Pet Connection by Dr. Marty Becker, Kim Campbell Thornton and Mikkel Becker

FRIGHT NIGHT

Holidays are anything but fun for many pets. While we humans love the change in routine, the parties, the guests and the decorations, our furred and feathered family members too often find the disruptions disturbing -- and sometimes dangerous.

Like all holidays, Halloween is not without its hazards. The two biggest problems are injuries and poisoning -- and animal emergency clinics traditionally see plenty of both.

-- Injuries. With the increase in activity around the neighborhood, cats and dogs get nervous, and some will take off if they can. That means an increase in animals hit by cars. Other animals may be a cause of injury: All those costumed young visitors can trigger territorial instincts or fear responses in some dogs, who may then become a bite risk.

The best solution for nervous pets is to confine them for the evening in a crate or a quiet room far from the front door or any holiday festivities.

Many animal-welfare groups warn that black cats are at special risk around Halloween, claiming that cultists pick up the animals for ritual torture. Such concerns have led many shelters to halt the adoption of black cats in the days before Halloween.

In truth, such cruelties are so poorly documented that they surely happen rarely, if at all. Your black cat is more likely to be killed by a car than a cultist -- it's difficult to see a black cat in the dark -- but the threat of either is more than reason enough to keep him inside.

If you keep your pets confined safely inside the house, you will eliminate one source of risk. Keeping them away from the goodies will take care of the other risk.

-- Poisoning. Candy is a problem more for dogs than for cats because cats are generally picky about what they eat. Not so for many dogs, who'll wolf down candy (wrappers and all) if given the opportunity, giving many a serious case of what veterinarians call "garbage gut." Any candy can trigger a bout of intestinal upset, but chocolate can do much worse. The small dog who gets a large amount of chocolate could end up dead without prompt veterinary intervention.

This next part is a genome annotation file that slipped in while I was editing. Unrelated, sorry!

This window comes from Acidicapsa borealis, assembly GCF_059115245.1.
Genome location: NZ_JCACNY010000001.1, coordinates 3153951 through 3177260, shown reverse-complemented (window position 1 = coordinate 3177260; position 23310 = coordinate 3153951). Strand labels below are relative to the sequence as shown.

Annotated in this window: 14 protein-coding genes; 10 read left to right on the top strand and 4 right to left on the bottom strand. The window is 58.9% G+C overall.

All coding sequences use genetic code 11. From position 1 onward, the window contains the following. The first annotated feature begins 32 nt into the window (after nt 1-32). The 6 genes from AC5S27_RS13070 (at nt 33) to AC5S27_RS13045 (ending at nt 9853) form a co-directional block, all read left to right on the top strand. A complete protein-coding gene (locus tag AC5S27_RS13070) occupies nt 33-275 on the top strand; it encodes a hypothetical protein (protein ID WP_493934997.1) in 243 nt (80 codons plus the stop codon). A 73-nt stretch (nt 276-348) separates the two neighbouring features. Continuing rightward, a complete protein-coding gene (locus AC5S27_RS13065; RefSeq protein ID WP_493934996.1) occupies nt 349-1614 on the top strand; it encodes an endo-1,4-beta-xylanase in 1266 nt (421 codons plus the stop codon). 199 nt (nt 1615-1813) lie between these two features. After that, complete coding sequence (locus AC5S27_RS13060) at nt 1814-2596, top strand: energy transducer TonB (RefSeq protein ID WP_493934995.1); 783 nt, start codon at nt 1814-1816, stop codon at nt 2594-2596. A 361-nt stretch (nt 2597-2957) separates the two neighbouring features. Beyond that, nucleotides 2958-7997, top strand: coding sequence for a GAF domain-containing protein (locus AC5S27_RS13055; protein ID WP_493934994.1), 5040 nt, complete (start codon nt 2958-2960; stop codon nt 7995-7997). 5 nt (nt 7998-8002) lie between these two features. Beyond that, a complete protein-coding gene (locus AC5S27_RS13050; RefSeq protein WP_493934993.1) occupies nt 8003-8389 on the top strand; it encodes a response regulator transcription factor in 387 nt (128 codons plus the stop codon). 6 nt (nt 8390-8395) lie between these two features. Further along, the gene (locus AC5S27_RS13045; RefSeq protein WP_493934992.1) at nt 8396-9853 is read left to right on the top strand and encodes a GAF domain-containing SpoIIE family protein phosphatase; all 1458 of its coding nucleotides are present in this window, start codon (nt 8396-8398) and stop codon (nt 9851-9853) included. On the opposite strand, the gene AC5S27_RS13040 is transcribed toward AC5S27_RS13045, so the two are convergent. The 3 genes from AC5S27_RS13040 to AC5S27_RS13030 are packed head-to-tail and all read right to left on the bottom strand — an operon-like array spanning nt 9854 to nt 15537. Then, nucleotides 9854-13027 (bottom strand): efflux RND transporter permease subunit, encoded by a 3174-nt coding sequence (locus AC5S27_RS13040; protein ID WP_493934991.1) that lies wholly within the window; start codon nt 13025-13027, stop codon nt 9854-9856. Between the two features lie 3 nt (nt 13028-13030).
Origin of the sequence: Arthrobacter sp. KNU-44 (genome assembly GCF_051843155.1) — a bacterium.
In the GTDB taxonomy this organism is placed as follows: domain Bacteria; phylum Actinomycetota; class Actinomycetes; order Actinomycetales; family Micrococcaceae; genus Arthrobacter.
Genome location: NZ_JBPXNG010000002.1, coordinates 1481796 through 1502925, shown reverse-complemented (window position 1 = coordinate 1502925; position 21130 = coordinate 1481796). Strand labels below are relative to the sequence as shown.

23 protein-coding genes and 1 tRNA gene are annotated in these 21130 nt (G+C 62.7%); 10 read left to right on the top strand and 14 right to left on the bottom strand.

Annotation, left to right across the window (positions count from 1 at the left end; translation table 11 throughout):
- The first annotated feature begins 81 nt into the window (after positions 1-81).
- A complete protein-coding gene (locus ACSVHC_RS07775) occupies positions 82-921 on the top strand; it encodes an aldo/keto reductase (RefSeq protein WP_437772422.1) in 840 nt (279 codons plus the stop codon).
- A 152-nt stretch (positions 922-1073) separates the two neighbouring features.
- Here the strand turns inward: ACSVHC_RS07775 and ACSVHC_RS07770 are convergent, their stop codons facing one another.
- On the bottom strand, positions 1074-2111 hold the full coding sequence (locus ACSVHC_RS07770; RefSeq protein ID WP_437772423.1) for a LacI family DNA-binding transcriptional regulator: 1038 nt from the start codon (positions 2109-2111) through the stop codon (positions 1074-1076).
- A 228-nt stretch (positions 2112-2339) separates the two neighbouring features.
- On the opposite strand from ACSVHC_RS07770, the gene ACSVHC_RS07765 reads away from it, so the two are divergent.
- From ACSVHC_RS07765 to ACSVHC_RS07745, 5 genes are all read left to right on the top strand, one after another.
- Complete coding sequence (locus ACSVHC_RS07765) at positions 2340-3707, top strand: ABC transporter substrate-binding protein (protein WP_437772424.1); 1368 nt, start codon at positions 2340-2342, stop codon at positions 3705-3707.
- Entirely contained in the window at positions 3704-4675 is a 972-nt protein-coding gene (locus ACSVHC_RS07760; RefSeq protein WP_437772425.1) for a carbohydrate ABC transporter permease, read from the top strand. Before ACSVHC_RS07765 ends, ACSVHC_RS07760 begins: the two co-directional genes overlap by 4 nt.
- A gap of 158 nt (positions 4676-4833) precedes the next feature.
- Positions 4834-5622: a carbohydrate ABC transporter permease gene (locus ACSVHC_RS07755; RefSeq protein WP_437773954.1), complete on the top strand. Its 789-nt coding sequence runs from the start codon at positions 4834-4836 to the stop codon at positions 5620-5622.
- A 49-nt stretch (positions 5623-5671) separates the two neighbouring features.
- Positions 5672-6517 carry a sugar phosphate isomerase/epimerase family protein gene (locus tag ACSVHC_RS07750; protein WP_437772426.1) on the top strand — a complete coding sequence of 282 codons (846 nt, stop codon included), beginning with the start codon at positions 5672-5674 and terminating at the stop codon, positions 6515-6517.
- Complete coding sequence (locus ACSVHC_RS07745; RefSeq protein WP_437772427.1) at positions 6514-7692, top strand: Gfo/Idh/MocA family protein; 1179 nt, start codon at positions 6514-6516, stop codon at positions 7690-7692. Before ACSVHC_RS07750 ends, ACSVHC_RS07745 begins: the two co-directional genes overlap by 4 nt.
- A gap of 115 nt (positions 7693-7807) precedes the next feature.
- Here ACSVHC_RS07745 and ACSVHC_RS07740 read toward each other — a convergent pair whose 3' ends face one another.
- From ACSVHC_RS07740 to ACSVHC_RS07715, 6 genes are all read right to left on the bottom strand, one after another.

The final precaution is to prepare for the worst. If your veterinarian does not offer after-hours care, know where the nearest animal emergency clinic is located. Put the phone number somewhere handy, like on your refrigerator.

While pets may not like holidays as much as we do, any celebration can be made pet-safe with just a few basic precautions. Be sure to take those precautions, because veterinarians would rather hand out candy to children than medicine to pets on Halloween.

SIDEBAR

Costumes for pets? Why not?

Let's face it: Your dog doesn't care if he has a biker jacket, sunglasses, an ear-hugging visor or even a colorful bandanna. He'll put up with most anything you put on him, as long as it means spending more time with you.

If putting a costume on your dog means you'll fuss over him and maybe take him somewhere interesting, like the costume contests that are everywhere these days, then sure, it's a no-lose proposition. Dress up your dog and have some fun.

Do make sure any costume you choose or make meets the commonsense standard: It's comfortable and nonrestrictive, inedible, and it doesn't involve anything that could be hazardous, such as dye or paint.

Q&A

Loose dog? Offer a ride

Q: Would you add another tip on catching a loose dog to your list?

Not long ago I was in a precarious situation with a dog. As I was walking alone on a country road, a large dog bolted out of a house and came running toward me. The house was set back from the road several feet, and the owner couldn't get to the dog before he went out the open fence. The dog stopped about 10 feet from me, growling and daring me to take another step.

While I stood frozen in one place, the owner tried unsuccessfully to get the animal to return to the yard by calling him. As loud as I dared to speak, I told him to open the door on his pickup truck and call his dog. That did the trick! The dog was all excited about going for a ride, and he forgot all about me. -- K.N., via e-mail

A: Brilliant call! I'm sure glad the dog got corralled before the situation escalated into something serious.

And you're right -- the "open the car door" trick works for many dogs. In fact, when I was growing up we had a standard poodle who was the most obnoxious, ill-behaved animal imaginable. If the front door opened a crack, he was gone. With three children in our family going in and out all the time, that meant the dog was on the lam a lot.

My parents discovered early on that all they had to do to round him up was get in the car, follow him down the street and open the car door. He'd jump in happily, and they'd take him around the block with his head out the window and ears flying in the wind. Crisis solved, until the next time one of us children or our friends weren't careful enough about closing the front door.

Baby food for cats

Q: When our cat got sick, our veterinarian recommended giving her baby food to coax her to eat until she felt better. Is that really a good idea? -- G.A., via e-mail